Death Watch Beetle (Xestobium rufovillosum) is a native British insect, which in the wild, inhabits the dead wood of several hardwood trees. Generally found in Sapwoods and Heartwood of partially decayed hardwoods, chiefly oak. Often found in historic buildings where large quantities of oak or elm are used structurally. Softwoods rarely attacked except when in contact with infested hardwood.
Dampness is essential for establishment and promoting rapid development, although attacks can continue, albeit slowly in drier timbers. Found in areas prone to dampness, wall plates, ends of floor joists, lintels and other built in timbers. Damage often extreme in concealed bearing ends of timbers inserted into damp walls. In conjunction with wood rot may hollow out centre of large section beams.
The tunnels are circular, 3 mm in diameter, often extensive and random in orientation and mainly in direction of grain. The bore dust is cream coloured, disc shaped pellets and gritty when rubbed between fingers. The adults are 6 - 9 mm Long and chocolate brown. Found on or beneath timbers in March to June particularly in warm weather when they may be seen and heard tapping their heads.
The Larva are up to 9 mm long and are curved pale cream. They have three pairs of legs and are covered in fine golden hairs. Found within timber all year round, but may be located deep within large size timber. They occasionally fall from severely damaged wood and are found. For the beetle larvae to flourish, the heartwood is usually required to have been weakened by fungal decay, making the timber more palatable. The majority of oak used in historic buildings was converted and assembled 'green' (unseasoned). The wood would have had a very high moisture content and probably suffering from some fungal decay (rot). In larger timbers and poorly heated buildings, moisture levels would have remained high enough to maintain fungal attack for years, and so a suitable environment for long term Death Watch Beetle infestation (and the beetles also) were usually present in older building from the outset. Lack of maintenance over the ensuing years inevitably allowed periods of water ingress, setting up new fungal attacks, and consequent fresh food sources for the infestation.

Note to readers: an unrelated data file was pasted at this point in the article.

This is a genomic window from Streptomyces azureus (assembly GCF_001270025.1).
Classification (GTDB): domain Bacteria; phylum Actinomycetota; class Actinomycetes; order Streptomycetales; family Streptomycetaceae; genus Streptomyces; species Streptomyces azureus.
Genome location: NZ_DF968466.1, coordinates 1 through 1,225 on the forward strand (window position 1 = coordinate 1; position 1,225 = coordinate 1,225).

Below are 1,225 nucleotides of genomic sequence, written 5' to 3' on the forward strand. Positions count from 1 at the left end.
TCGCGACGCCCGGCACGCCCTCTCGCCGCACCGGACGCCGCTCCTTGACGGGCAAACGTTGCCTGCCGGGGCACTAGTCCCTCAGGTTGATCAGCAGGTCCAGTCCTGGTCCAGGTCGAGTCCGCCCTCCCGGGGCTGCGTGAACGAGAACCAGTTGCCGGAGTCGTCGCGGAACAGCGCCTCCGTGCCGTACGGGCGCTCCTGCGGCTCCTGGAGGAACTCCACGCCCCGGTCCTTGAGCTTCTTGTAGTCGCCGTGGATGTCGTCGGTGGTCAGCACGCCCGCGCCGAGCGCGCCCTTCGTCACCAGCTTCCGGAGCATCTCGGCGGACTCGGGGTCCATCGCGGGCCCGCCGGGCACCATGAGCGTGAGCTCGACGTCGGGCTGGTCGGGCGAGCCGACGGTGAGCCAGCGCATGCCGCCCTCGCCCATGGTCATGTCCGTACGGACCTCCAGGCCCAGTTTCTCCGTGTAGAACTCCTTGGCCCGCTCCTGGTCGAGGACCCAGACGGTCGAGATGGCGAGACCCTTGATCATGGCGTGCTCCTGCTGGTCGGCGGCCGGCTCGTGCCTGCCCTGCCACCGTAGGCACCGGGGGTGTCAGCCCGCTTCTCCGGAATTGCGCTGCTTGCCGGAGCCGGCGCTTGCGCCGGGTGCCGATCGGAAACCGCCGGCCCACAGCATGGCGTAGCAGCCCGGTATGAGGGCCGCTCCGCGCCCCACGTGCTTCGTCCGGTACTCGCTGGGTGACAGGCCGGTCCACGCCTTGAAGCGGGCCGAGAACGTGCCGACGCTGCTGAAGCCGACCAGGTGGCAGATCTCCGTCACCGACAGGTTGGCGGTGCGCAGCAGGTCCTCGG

In many cases of active infestation, the environmental conditions allowing the beetle larvae to survive are only just met, so that the life cycle is continuing, but at a very slow rate; and structural damage occurs at a proportionally slow rate. A relatively small change to the environment can cause the attack to die out, or conversely, to become more active. At present, it is thought that a moisture content of 14 per cent is the lower limit for a flourishing colony of Death Watch Beetle larvae, and if the moisture content drops below 12 per cent, the larvae will die. It therefore ought to be a simple matter of ensuring that the moisture content is below this level, and the infestation would cease to be a problem. Unfortunately, even in a fairly well ventilated roof space, the normal moisture content of structural timber averages 14-15 per cent and in many buildings in which this beetle is a problem (such as irregularly heated churches), condensation coupled with poor ventilation, can significantly increase this moisture level. In the long term, therefore, every effort should be concentrated on ensuring that the environmental conditions are adjusted, first to slow down, and ultimately to kill off, the beetle attack: this improved environment must then be maintained year after year. Even if these improvements can be achieved, it may still be necessary, over the short term, to introduce chemical control where the beetle is particularly active. It is of course essential that moisture levels in surrounding masonry are measured and reduced as necessary: if this is not practicable, the timber should be isolated from the damp masonry as much as possible. There are some situations where sufficient improvement to the environment cannot be achieved, and in these situations more intensive chemical intervention may well be necessary over a longer term.